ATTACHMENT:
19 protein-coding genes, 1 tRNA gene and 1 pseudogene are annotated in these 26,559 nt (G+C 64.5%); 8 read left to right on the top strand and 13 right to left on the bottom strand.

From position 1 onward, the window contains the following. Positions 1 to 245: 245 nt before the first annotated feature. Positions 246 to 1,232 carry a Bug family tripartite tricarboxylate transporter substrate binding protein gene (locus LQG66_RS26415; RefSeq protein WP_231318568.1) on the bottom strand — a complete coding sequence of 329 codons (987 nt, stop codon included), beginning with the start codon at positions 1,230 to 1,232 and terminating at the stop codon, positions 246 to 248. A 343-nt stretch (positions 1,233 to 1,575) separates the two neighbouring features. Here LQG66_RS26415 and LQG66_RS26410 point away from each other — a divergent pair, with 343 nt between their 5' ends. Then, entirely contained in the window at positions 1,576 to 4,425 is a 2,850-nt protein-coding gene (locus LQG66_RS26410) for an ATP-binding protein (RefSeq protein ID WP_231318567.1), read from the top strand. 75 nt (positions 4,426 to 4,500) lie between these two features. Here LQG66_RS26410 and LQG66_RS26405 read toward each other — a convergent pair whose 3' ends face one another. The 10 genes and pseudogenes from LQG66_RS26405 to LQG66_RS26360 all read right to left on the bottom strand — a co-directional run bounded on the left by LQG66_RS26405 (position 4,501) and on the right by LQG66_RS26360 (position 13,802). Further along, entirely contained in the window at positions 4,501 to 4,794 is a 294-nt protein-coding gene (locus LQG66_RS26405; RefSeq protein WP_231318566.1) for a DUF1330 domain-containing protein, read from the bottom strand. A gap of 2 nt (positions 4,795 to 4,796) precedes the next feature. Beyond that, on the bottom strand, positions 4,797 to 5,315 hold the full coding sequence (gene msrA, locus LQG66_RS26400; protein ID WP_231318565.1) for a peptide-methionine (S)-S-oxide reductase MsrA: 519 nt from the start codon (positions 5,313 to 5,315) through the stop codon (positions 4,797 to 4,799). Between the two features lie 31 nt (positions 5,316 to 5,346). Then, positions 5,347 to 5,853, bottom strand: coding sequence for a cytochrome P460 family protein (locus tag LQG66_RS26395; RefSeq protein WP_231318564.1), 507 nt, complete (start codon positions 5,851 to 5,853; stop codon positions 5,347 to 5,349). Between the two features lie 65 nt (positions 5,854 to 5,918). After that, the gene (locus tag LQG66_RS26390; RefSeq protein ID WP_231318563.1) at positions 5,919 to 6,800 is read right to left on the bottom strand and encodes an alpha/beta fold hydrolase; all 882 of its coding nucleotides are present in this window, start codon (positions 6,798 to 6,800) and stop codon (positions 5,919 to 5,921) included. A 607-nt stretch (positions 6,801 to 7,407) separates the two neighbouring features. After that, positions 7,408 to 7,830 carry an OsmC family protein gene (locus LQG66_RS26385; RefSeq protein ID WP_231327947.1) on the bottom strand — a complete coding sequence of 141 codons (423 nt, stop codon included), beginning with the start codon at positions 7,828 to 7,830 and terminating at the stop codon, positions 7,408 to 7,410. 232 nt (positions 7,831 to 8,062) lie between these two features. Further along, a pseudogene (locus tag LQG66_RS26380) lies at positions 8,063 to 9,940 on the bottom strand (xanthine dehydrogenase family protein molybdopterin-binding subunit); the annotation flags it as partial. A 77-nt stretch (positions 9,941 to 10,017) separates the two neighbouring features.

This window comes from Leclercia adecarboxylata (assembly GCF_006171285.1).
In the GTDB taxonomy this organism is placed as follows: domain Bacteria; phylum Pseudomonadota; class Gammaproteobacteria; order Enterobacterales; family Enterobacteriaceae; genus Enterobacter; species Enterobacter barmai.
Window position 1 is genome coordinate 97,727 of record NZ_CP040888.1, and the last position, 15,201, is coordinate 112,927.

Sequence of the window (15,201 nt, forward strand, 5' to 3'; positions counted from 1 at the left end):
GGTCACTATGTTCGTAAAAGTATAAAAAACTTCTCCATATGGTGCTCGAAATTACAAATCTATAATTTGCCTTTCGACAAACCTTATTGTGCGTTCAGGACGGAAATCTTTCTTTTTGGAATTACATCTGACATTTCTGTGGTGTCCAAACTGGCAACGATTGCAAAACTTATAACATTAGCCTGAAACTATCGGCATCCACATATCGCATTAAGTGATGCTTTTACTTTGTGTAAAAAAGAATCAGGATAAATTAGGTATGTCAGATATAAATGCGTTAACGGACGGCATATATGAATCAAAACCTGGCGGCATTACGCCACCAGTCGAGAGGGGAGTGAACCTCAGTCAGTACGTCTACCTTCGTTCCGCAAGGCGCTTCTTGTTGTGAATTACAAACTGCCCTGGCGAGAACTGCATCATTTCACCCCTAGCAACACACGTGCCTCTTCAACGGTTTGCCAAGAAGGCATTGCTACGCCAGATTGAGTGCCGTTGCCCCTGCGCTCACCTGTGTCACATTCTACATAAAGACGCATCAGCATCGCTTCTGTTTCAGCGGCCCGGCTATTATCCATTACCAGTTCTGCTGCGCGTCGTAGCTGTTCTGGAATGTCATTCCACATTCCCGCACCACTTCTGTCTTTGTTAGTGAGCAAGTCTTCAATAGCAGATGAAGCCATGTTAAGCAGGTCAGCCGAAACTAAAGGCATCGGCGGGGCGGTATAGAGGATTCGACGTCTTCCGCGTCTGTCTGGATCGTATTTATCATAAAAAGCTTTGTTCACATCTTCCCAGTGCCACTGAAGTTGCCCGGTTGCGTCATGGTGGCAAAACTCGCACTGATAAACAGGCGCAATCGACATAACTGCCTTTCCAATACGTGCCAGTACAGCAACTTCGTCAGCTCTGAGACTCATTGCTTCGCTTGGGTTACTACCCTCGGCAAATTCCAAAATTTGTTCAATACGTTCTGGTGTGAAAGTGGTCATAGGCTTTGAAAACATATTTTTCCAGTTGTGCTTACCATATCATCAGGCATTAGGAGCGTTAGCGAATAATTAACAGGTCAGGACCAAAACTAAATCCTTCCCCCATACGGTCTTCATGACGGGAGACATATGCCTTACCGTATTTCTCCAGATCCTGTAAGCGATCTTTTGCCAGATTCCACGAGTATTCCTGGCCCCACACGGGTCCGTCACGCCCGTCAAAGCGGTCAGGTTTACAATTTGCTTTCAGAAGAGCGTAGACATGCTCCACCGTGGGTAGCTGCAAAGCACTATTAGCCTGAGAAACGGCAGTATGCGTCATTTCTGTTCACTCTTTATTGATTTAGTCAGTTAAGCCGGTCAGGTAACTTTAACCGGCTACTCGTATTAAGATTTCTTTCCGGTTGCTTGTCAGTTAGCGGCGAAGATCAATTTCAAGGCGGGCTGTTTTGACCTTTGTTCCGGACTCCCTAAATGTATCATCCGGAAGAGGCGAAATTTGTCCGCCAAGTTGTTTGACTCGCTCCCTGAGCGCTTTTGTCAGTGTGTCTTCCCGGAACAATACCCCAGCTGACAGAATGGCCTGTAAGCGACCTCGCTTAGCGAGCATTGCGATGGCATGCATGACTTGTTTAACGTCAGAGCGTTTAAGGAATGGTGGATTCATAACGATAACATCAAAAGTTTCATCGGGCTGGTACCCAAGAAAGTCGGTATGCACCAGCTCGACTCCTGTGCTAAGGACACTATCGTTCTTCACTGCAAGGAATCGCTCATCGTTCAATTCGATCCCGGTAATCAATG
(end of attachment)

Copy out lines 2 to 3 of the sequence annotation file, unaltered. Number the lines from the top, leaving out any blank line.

From position 1 onward, the window contains the following. Positions 1 to 245: 245 nt before the first annotated feature. Positions 246 to 1,232 carry a Bug family tripartite tricarboxylate transporter substrate binding protein gene (locus LQG66_RS26415; RefSeq protein WP_231318568.1) on the bottom strand — a complete coding sequence of 329 codons (987 nt, stop codon included), beginning with the start codon at positions 1,230 to 1,232 and terminating at the stop codon, positions 246 to 248. A 343-nt stretch (positions 1,233 to 1,575) separates the two neighbouring features. Here LQG66_RS26415 and LQG66_RS26410 point away from each other — a divergent pair, with 343 nt between their 5' ends. Then, entirely contained in the window at positions 1,576 to 4,425 is a 2,850-nt protein-coding gene (locus LQG66_RS26410) for an ATP-binding protein (RefSeq protein ID WP_231318567.1), read from the top strand. 75 nt (positions 4,426 to 4,500) lie between these two features. Here LQG66_RS26410 and LQG66_RS26405 read toward each other — a convergent pair whose 3' ends face one another. The 10 genes and pseudogenes from LQG66_RS26405 to LQG66_RS26360 all read right to left on the bottom strand — a co-directional run bounded on the left by LQG66_RS26405 (position 4,501) and on the right by LQG66_RS26360 (position 13,802). Further along, entirely contained in the window at positions 4,501 to 4,794 is a 294-nt protein-coding gene (locus LQG66_RS26405; RefSeq protein WP_231318566.1) for a DUF1330 domain-containing protein, read from the bottom strand. A gap of 2 nt (positions 4,795 to 4,796) precedes the next feature. Beyond that, on the bottom strand, positions 4,797 to 5,315 hold the full coding sequence (gene msrA, locus LQG66_RS26400; protein ID WP_231318565.1) for a peptide-methionine (S)-S-oxide reductase MsrA: 519 nt from the start codon (positions 5,313 to 5,315) through the stop codon (positions 4,797 to 4,799). Between the two features lie 31 nt (positions 5,316 to 5,346). Then, positions 5,347 to 5,853, bottom strand: coding sequence for a cytochrome P460 family protein (locus tag LQG66_RS26395; RefSeq protein WP_231318564.1), 507 nt, complete (start codon positions 5,851 to 5,853; stop codon positions 5,347 to 5,349). Between the two features lie 65 nt (positions 5,854 to 5,918). After that, the gene (locus tag LQG66_RS26390; RefSeq protein ID WP_231318563.1) at positions 5,919 to 6,800 is read right to left on the bottom strand and encodes an alpha/beta fold hydrolase; all 882 of its coding nucleotides are present in this window, start codon (positions 6,798 to 6,800) and stop codon (positions 5,919 to 5,921) included. A 607-nt stretch (positions 6,801 to 7,407) separates the two neighbouring features. After that, positions 7,408 to 7,830 carry an OsmC family protein gene (locus LQG66_RS26385; RefSeq protein ID WP_231327947.1) on the bottom strand — a complete coding sequence of 141 codons (423 nt, stop codon included), beginning with the start codon at positions 7,828 to 7,830 and terminating at the stop codon, positions 7,408 to 7,410. 232 nt (positions 7,831 to 8,062) lie between these two features. Further along, a pseudogene (locus tag LQG66_RS26380) lies at positions 8,063 to 9,940 on the bottom strand (xanthine dehydrogenase family protein molybdopterin-binding subunit); the annotation flags it as partial. A 77-nt stretch (positions 9,941 to 10,017) separates the two neighbouring features.

This window comes from Leclercia adecarboxylata (assembly GCF_006171285.1).